DiNapoli reviews the Executive Budget for State Fiscal Year 2021-22
New York’s financial situation has improved in recent months, but the state is not out of the woods yet, according to state Comptroller Thomas DiNapoli.
DiNapoli noted higher than expected personal income tax collections and the prospect of significant aid from the federal government in his review of the Executive Budget for State Fiscal Year 2021-22, as amended by Gov. Andrew Cuomo. DiNapoli urged Cuomo and the state Legislature to avoid short-sighted choices when adopting the new budget, to maintain transparency and include oversight measures. He recommended that actions be taken to address the state’s long-term structural imbalance and put the state’s finances on a sustainable path once emergency federal aid ends.
“One year after the first case of COVID-19 was confirmed in New York, we continue to suffer unimaginable losses. Too many families have lost loved ones, huge numbers of New Yorkers have lost their jobs and we are still dealing with the consequences of when our economy came to a standstill,” DiNapoli said. “There are signs our economy is rebounding and the federal government will soon provide aid to suffering New Yorkers and devastated communities. But this recovery is fragile, and I urge state leaders to consider the long-term impact of this year’s actions to avoid tougher choices later.”
DiNapoli released a preliminary analysis of the Executive Budget in January. His full analysis of the Executive Budget includes a review of the Governor’s 30-day amendments and the amended Financial Plan, found federal aid, better than expected tax receipts, and other actions are expected by the Division of the Budget to produce surpluses of $1.6 billion in and $676 million in 2021-22. The Division of Budget plans to use the money to prepay debt service payments for budget gap relief in subsequent years. After that, budget gaps are projected to grow from $902 million in 2022-23 to $6.2 billion in 2024-25.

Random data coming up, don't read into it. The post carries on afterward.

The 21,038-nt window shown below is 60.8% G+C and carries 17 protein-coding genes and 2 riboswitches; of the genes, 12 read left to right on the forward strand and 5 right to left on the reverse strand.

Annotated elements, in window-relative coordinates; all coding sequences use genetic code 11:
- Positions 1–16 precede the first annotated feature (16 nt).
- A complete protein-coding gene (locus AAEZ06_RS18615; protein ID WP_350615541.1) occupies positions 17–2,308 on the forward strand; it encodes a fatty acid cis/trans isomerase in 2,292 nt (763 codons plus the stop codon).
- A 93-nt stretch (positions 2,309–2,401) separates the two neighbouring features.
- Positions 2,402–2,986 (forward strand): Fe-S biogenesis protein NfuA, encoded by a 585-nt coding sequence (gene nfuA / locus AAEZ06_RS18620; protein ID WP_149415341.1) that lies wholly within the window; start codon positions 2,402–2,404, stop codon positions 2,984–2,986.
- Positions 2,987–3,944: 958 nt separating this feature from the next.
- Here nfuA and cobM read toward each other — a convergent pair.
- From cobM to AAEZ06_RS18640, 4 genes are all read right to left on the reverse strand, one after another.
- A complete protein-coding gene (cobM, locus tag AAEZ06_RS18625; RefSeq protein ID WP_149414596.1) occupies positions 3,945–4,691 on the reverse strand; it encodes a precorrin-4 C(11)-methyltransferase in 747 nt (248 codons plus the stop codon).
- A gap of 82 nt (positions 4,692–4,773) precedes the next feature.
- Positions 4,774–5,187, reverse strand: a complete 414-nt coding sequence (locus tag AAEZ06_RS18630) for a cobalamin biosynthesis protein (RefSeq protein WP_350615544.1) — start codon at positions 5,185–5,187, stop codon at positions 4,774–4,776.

While additional federal aid for states is being debated by Congress, New York is receiving at least $9 billion in aid from prior federal pandemic relief packages that have been instrumental in deterring the most devastating cuts to key services, particularly Medicaid and education. At least $6 billion in enhanced federal Medicaid funding will offset costs usually covered by state revenues, although at least $1.5 billion of this is not yet recognized in the Executive Budget Financial Plan. Another $2.5 billion from the federal Coronavirus Relief Fund will be available for budget relief, and more than $1 billion in pandemic-related federal aid will support state education costs.